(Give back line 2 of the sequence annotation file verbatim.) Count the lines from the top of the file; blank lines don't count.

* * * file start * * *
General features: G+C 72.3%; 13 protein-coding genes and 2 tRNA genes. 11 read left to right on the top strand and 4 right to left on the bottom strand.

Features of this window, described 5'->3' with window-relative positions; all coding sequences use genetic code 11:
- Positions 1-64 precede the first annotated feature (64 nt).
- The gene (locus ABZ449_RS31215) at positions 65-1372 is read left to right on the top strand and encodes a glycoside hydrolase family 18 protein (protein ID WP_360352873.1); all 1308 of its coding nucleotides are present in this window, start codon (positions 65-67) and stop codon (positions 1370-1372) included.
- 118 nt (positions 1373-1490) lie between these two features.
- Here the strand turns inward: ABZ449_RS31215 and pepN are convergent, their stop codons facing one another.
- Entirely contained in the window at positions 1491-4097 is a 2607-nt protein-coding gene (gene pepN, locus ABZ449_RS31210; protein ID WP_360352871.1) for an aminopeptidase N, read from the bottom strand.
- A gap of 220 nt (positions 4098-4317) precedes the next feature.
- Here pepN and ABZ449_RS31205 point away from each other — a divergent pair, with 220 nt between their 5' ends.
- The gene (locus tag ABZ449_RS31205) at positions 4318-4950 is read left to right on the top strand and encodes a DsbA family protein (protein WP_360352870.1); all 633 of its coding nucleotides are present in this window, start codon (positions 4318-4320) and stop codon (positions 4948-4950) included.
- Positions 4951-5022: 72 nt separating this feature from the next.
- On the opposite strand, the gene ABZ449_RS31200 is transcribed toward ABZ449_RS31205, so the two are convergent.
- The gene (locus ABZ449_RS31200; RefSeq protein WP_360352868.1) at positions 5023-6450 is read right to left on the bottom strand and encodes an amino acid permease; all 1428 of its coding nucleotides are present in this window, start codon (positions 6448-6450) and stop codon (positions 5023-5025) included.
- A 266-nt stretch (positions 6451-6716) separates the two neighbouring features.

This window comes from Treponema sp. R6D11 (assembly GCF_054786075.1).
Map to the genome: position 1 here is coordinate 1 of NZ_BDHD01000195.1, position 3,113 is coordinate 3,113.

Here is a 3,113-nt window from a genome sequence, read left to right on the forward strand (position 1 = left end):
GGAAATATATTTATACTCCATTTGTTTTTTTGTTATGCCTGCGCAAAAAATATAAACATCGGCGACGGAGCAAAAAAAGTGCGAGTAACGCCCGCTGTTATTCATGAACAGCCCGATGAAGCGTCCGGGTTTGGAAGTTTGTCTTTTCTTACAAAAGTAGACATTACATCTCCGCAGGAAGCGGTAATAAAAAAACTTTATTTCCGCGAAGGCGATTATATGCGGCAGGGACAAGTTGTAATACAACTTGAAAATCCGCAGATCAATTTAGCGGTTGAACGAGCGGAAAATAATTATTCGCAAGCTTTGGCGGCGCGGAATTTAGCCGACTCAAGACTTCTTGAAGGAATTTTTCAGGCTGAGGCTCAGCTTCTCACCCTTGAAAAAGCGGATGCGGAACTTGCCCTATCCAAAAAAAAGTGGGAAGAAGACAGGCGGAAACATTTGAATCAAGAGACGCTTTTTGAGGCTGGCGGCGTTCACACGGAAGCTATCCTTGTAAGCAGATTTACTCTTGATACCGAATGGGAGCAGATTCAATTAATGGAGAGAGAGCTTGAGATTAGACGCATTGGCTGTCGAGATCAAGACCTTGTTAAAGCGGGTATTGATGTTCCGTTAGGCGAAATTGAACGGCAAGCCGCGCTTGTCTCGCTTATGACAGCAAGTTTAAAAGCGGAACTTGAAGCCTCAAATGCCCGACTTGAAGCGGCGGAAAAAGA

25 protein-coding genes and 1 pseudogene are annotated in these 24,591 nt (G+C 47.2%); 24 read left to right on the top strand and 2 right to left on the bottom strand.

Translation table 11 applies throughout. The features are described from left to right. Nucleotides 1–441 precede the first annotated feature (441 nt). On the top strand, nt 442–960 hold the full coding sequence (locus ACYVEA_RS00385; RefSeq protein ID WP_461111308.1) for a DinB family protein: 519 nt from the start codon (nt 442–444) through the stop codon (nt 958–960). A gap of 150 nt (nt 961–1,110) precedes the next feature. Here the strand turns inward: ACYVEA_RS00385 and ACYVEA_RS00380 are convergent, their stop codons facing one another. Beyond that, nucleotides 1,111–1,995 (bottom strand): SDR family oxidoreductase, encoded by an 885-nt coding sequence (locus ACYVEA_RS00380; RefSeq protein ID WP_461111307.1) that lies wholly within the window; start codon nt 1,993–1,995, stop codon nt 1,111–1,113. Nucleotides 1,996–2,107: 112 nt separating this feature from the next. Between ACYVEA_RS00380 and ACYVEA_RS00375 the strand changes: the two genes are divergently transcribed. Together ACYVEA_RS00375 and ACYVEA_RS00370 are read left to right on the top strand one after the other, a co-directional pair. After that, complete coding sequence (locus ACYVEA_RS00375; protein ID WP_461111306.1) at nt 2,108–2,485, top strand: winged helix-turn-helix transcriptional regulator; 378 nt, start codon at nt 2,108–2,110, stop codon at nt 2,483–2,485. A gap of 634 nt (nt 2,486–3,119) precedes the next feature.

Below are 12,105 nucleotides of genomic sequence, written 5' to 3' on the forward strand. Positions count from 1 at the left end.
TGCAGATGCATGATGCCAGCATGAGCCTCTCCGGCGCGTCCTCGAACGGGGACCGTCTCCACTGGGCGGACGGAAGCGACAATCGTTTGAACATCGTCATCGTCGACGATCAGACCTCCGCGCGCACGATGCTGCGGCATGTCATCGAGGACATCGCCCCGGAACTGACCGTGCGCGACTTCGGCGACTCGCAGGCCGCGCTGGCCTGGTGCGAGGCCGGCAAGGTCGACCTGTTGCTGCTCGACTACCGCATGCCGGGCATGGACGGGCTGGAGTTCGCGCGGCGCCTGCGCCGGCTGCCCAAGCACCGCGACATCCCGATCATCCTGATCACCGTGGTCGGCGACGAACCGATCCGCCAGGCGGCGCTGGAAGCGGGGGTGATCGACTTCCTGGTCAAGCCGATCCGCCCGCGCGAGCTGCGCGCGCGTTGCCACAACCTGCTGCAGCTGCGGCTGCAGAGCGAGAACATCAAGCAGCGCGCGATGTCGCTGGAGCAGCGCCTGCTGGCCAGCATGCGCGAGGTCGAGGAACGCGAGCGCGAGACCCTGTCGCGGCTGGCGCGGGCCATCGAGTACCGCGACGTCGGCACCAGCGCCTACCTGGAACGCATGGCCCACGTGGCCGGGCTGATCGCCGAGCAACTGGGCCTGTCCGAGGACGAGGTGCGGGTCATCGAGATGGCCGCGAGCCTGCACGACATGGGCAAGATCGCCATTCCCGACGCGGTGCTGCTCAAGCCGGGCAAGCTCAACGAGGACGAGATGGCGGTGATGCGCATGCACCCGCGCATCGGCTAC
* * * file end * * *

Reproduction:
Features of this window, described 5'->3' with window-relative positions; all coding sequences use genetic code 11: